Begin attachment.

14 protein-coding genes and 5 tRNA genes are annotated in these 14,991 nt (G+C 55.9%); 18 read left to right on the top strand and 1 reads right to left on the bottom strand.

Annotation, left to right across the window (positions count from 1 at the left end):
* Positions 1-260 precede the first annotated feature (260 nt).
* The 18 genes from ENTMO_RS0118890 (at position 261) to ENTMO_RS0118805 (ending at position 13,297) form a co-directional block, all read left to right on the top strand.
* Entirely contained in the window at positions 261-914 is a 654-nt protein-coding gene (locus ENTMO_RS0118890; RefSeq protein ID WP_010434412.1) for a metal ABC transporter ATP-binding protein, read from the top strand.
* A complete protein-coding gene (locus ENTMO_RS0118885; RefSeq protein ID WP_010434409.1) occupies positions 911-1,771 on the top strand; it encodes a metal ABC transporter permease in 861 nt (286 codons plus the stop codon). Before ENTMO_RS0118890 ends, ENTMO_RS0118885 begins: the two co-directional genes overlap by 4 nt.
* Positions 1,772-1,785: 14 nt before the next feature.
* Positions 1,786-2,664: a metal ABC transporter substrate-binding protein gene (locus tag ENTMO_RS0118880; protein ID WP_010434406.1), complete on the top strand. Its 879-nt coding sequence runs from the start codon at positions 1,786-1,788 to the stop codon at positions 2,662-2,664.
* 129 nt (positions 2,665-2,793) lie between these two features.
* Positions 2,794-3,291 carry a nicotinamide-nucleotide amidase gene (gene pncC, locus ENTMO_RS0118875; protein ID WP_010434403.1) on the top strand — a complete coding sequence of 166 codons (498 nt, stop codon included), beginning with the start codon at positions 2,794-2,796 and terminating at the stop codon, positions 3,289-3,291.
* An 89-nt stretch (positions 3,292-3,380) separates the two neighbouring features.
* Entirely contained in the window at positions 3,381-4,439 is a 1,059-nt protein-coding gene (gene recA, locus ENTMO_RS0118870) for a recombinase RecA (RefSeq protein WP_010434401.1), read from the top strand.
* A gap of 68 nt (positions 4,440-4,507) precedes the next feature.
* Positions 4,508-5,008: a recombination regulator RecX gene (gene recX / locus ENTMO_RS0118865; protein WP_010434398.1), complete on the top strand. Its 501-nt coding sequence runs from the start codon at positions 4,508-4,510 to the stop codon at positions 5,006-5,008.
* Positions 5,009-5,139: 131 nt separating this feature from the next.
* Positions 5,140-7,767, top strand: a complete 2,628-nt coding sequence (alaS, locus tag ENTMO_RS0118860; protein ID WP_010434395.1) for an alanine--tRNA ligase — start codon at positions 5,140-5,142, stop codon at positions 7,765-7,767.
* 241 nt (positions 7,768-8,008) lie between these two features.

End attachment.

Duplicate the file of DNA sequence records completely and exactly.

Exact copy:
14 protein-coding genes and 5 tRNA genes are annotated in these 14,991 nt (G+C 55.9%); 18 read left to right on the top strand and 1 reads right to left on the bottom strand.

Annotation, left to right across the window (positions count from 1 at the left end):
* Positions 1-260 precede the first annotated feature (260 nt).
* The 18 genes from ENTMO_RS0118890 (at position 261) to ENTMO_RS0118805 (ending at position 13,297) form a co-directional block, all read left to right on the top strand.
* Entirely contained in the window at positions 261-914 is a 654-nt protein-coding gene (locus ENTMO_RS0118890; RefSeq protein ID WP_010434412.1) for a metal ABC transporter ATP-binding protein, read from the top strand.
* A complete protein-coding gene (locus ENTMO_RS0118885; RefSeq protein ID WP_010434409.1) occupies positions 911-1,771 on the top strand; it encodes a metal ABC transporter permease in 861 nt (286 codons plus the stop codon). Before ENTMO_RS0118890 ends, ENTMO_RS0118885 begins: the two co-directional genes overlap by 4 nt.
* Positions 1,772-1,785: 14 nt before the next feature.
* Positions 1,786-2,664: a metal ABC transporter substrate-binding protein gene (locus tag ENTMO_RS0118880; protein ID WP_010434406.1), complete on the top strand. Its 879-nt coding sequence runs from the start codon at positions 1,786-1,788 to the stop codon at positions 2,662-2,664.
* 129 nt (positions 2,665-2,793) lie between these two features.
* Positions 2,794-3,291 carry a nicotinamide-nucleotide amidase gene (gene pncC, locus ENTMO_RS0118875; protein ID WP_010434403.1) on the top strand — a complete coding sequence of 166 codons (498 nt, stop codon included), beginning with the start codon at positions 2,794-2,796 and terminating at the stop codon, positions 3,289-3,291.
* An 89-nt stretch (positions 3,292-3,380) separates the two neighbouring features.
* Entirely contained in the window at positions 3,381-4,439 is a 1,059-nt protein-coding gene (gene recA, locus ENTMO_RS0118870) for a recombinase RecA (RefSeq protein WP_010434401.1), read from the top strand.
* A gap of 68 nt (positions 4,440-4,507) precedes the next feature.
* Positions 4,508-5,008: a recombination regulator RecX gene (gene recX / locus ENTMO_RS0118865; protein WP_010434398.1), complete on the top strand. Its 501-nt coding sequence runs from the start codon at positions 4,508-4,510 to the stop codon at positions 5,006-5,008.
* Positions 5,009-5,139: 131 nt separating this feature from the next.
* Positions 5,140-7,767, top strand: a complete 2,628-nt coding sequence (alaS, locus tag ENTMO_RS0118860; protein ID WP_010434395.1) for an alanine--tRNA ligase — start codon at positions 5,140-5,142, stop codon at positions 7,765-7,767.
* 241 nt (positions 7,768-8,008) lie between these two features.